Art experts in Paris revealed on Tuesday that a long-lost masterpiece by Italian painter Caravaggio may have been unearthed in the attic of a house near Toulouse, southwestern France.
And it’s all thanks to a leaky roof.
Parisian art expert Eric Turquin revealed on Tuesday that the owners of the home went to check the source of the dripping water in the attic, where they had never before set foot.
While investigating, they stumbled across an old painting that could be Caravaggio’s biblical scene Judith Beheading Holofernes, which dates back to around 1600.
Caravaggio painted two versions of Judith Beheading Holofernes, one of which is on display at the National Gallery of Ancient Art in Rome. The other disappeared around a century after it was painted.
Experts say the painting has probably lain forgotten in the attic for over 150 years and is in an excellent state, considering where its home has been for so long.
The owners of the house say their ancestors took over the house on the outskirts of Toulouse in the middle of the 19th century.
The big question now is whether the work of art found in the attic is actually the lost Caravaggio masterpiece, but the fact it was unveiled to the public suggests experts believe it may well be.
Turquin is convinced of its authenticity and has already described the discovery as “the most beautiful moment in [his] career”.
“The peculiar light, the energy that’s typical of Caravaggio, without corrections, from a steady hand, and the pictorial materials, mean this painting is authentic,” Turquin told the press on Tuesday.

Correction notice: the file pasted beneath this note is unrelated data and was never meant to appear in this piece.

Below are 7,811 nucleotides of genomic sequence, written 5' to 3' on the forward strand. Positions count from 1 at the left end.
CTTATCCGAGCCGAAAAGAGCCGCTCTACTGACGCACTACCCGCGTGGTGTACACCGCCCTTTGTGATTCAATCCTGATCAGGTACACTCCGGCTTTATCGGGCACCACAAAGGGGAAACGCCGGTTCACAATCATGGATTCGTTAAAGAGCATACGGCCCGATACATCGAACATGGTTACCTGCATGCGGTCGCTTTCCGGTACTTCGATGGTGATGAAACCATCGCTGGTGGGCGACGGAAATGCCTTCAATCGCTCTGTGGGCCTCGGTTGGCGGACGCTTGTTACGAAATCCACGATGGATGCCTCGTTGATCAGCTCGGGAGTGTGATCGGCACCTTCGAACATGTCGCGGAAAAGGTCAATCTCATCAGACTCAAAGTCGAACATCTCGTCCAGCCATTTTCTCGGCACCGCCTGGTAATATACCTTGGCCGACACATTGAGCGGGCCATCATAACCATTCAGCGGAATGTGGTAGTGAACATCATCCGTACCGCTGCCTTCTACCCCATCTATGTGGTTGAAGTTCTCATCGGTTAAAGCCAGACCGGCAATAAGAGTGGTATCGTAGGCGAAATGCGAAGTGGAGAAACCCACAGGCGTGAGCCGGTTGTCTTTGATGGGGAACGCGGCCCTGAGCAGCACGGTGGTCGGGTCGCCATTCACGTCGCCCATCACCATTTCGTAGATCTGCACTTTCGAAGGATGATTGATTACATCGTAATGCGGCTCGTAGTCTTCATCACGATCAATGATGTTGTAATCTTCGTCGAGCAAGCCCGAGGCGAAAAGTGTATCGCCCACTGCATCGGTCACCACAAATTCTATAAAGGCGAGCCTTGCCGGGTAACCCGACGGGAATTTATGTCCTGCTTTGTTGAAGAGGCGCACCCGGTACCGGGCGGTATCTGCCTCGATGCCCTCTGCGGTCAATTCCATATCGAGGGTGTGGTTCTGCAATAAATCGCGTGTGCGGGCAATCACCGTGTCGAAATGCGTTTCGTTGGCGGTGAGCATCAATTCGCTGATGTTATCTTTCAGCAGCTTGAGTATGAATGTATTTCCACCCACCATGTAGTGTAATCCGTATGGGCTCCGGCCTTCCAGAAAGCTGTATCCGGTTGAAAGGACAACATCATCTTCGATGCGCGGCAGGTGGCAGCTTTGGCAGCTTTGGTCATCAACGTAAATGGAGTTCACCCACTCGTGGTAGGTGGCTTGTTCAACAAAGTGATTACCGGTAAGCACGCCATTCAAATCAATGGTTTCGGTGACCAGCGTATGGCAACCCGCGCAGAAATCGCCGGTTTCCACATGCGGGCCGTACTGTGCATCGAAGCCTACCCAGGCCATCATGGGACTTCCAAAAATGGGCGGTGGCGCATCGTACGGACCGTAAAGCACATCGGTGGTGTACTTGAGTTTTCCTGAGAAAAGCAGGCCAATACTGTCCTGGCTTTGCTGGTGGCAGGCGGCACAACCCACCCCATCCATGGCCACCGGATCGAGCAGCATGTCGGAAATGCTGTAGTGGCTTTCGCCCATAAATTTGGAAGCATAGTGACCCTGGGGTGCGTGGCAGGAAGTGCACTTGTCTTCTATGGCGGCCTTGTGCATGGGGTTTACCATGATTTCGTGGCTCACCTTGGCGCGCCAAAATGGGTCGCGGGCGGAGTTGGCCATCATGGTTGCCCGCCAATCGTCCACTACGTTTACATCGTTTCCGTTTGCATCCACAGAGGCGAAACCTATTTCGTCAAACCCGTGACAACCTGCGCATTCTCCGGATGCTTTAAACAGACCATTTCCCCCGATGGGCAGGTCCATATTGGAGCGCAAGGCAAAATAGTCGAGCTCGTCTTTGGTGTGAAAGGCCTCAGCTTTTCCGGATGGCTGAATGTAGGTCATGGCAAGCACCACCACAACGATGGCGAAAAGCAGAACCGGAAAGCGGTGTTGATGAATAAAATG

“An average artist or someone copying the painting just couldn't do this,” he said.
But experts are reportedly in disagreement
The answer to the question of whether it is genuine or not will be of extreme interest to the owner, given that initial estimations put the value of the masterpiece at €120 million. But they have to wait a while.
French authorities are taking no chances and the ministry of culture classed the painting as a “National Treasure”, which means there is a 30-month ban on it being exported, until experts can determine its authenticity.
“The painting deserves to be retained on French territory as a very important landmark Caravaggio painting,” reads the government's Journal Officiel website.
According to Europe1 radio, the Louvre gallery in Paris would be interested in buying the painting but would need to find the finances.
A spokeswoman for the Louvre told The Local that gallery chiefs had seen the painting but that it could take months – or even years – before they know whether or not it is Carravagio’s second version of Judith Beaheading Holofernes.
The spokeswoman said: “The period of 30 months, during which the painting is held in the country, will give specialists the time to study the journey and the creator of this work.”
If the Louvre or the French state decline to buy the painting, then it could be sold anywhere in the world.
Either way, if it’s a genuine Caravaggio then the owners of the property in Toulouse should have enough money to fix their leaky roof.